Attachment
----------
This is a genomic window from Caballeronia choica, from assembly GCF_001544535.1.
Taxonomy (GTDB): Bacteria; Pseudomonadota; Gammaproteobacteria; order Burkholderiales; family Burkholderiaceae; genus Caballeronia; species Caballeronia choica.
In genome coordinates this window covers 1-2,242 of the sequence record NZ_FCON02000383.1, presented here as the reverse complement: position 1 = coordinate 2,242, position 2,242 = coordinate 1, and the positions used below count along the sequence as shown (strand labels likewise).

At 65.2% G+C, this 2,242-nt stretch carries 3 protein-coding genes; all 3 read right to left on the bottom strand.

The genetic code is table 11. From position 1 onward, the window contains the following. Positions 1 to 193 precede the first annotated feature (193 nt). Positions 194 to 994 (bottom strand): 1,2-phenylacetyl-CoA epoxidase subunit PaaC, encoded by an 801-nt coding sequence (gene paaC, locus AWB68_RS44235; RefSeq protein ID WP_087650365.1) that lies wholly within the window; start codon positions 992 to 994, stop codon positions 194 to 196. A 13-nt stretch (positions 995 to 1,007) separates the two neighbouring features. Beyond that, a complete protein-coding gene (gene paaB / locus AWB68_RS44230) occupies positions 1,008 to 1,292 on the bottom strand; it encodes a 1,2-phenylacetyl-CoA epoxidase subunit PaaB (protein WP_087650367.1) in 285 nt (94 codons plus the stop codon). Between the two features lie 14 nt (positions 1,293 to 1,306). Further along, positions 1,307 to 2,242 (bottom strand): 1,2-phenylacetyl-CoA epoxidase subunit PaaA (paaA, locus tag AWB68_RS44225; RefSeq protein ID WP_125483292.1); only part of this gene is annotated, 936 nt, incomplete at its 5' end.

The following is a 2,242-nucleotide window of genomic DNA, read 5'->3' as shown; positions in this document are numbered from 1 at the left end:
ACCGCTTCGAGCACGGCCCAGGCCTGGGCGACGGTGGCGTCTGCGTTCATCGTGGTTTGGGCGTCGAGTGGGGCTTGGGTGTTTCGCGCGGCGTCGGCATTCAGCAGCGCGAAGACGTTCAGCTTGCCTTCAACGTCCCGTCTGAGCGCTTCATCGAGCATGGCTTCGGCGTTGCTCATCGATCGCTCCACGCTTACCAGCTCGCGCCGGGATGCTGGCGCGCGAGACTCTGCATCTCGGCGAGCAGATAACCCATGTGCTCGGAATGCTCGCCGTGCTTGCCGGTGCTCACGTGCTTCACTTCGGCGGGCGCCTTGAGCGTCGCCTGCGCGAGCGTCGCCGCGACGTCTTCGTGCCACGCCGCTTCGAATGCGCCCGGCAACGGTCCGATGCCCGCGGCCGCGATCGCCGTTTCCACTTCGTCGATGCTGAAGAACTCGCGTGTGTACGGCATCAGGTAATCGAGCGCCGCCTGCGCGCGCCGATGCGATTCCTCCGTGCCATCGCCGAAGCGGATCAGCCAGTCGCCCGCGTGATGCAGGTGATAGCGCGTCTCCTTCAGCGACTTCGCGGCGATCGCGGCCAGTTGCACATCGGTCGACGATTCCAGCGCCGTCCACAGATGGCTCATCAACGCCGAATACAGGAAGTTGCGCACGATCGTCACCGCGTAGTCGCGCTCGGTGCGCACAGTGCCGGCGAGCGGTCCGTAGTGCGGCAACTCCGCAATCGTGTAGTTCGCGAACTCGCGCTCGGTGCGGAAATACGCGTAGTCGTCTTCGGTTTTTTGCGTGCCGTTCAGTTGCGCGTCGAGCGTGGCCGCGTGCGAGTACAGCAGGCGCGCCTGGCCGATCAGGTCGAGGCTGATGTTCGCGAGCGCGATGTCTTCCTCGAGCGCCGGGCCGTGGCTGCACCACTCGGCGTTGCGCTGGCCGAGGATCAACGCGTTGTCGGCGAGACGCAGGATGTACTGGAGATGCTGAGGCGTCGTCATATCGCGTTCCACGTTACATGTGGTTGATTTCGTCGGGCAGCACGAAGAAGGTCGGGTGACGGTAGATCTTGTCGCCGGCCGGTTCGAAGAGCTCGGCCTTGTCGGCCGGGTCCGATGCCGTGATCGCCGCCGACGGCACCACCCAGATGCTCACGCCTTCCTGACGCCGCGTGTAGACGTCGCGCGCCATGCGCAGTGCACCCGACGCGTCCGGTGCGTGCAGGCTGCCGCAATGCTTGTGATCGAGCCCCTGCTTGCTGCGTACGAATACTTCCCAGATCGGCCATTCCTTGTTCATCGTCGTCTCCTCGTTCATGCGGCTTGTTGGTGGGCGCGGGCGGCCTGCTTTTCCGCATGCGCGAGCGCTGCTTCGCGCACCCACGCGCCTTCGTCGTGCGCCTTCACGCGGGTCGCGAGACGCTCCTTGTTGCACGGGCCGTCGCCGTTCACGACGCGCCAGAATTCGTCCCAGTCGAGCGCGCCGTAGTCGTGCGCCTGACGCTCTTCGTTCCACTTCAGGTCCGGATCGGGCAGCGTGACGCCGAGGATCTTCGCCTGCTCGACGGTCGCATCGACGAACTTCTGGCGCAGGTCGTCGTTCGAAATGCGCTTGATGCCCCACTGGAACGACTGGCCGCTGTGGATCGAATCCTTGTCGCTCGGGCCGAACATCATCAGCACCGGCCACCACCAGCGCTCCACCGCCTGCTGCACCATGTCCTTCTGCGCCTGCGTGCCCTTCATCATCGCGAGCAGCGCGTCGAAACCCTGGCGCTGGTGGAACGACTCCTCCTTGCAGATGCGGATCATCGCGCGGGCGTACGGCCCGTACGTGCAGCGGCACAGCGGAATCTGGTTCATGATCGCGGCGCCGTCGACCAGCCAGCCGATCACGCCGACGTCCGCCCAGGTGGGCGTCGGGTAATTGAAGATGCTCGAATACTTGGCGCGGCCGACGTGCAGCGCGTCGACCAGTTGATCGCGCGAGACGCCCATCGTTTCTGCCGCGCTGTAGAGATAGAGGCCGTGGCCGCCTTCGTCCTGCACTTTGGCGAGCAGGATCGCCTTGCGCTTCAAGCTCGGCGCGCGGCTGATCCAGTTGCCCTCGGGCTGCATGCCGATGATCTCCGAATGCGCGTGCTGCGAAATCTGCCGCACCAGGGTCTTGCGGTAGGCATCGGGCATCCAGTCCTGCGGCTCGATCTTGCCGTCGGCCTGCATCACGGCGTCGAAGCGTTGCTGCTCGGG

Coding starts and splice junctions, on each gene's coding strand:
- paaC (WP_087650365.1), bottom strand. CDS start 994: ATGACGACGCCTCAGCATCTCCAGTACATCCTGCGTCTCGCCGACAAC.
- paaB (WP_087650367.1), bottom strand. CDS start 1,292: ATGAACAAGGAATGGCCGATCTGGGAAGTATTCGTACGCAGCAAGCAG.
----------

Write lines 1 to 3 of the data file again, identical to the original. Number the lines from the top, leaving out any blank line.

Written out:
This is a genomic window from Caballeronia choica, from assembly GCF_001544535.1.
Taxonomy (GTDB): Bacteria; Pseudomonadota; Gammaproteobacteria; order Burkholderiales; family Burkholderiaceae; genus Caballeronia; species Caballeronia choica.
In genome coordinates this window covers 1-2,242 of the sequence record NZ_FCON02000383.1, presented here as the reverse complement: position 1 = coordinate 2,242, position 2,242 = coordinate 1, and the positions used below count along the sequence as shown (strand labels likewise).